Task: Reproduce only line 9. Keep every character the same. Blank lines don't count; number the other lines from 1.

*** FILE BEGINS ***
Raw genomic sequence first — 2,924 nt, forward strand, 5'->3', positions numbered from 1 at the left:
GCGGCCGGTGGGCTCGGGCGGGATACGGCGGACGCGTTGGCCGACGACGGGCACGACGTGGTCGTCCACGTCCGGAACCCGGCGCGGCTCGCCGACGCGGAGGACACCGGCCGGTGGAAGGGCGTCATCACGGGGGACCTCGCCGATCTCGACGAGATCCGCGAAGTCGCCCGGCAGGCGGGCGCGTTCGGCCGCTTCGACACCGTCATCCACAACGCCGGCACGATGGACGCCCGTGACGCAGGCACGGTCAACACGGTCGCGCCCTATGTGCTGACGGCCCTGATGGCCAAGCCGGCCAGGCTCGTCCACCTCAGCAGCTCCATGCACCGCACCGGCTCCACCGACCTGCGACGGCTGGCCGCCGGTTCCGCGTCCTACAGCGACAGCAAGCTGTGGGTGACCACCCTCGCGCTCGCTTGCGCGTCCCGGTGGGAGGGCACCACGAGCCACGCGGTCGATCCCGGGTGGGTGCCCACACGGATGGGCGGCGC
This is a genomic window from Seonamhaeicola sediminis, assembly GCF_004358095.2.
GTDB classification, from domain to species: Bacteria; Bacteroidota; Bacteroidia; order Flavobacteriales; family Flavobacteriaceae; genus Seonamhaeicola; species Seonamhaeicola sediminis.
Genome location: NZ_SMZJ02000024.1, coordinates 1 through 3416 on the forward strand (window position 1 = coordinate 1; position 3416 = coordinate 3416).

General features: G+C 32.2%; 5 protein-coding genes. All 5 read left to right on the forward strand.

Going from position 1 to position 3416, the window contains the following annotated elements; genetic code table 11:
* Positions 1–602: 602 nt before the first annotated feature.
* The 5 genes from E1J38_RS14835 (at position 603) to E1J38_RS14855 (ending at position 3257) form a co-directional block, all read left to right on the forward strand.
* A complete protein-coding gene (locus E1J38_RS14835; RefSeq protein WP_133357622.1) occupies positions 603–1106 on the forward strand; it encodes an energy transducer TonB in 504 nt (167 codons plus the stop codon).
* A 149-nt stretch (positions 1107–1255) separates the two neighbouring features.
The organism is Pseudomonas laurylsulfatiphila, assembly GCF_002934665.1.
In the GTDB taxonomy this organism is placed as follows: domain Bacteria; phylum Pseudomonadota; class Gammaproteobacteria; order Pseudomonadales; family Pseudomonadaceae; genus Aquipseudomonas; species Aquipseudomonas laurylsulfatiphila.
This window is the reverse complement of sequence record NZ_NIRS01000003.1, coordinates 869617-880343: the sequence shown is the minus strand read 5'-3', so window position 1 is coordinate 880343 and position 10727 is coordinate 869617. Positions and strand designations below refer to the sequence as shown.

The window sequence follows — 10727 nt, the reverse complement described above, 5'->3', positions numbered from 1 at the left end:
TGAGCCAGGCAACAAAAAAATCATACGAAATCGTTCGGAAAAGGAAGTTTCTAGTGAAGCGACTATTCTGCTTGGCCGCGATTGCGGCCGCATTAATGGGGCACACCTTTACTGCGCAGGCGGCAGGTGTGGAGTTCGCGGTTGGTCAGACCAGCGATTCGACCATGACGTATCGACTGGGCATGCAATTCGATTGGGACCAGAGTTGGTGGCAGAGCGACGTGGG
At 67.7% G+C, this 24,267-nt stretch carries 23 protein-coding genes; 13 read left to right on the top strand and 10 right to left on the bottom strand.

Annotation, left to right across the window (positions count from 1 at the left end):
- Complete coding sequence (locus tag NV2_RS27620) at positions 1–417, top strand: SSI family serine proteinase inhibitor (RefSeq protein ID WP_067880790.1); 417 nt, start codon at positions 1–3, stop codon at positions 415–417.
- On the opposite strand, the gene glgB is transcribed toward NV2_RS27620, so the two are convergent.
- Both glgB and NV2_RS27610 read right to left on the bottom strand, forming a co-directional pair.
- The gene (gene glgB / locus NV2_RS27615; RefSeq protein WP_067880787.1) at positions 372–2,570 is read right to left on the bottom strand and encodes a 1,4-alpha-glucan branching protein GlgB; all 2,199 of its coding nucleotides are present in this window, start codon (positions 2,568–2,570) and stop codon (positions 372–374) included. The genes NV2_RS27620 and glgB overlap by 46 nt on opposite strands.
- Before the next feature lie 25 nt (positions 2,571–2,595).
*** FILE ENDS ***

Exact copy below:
* The 5 genes from E1J38_RS14835 (at position 603) to E1J38_RS14855 (ending at position 3257) form a co-directional block, all read left to right on the forward strand.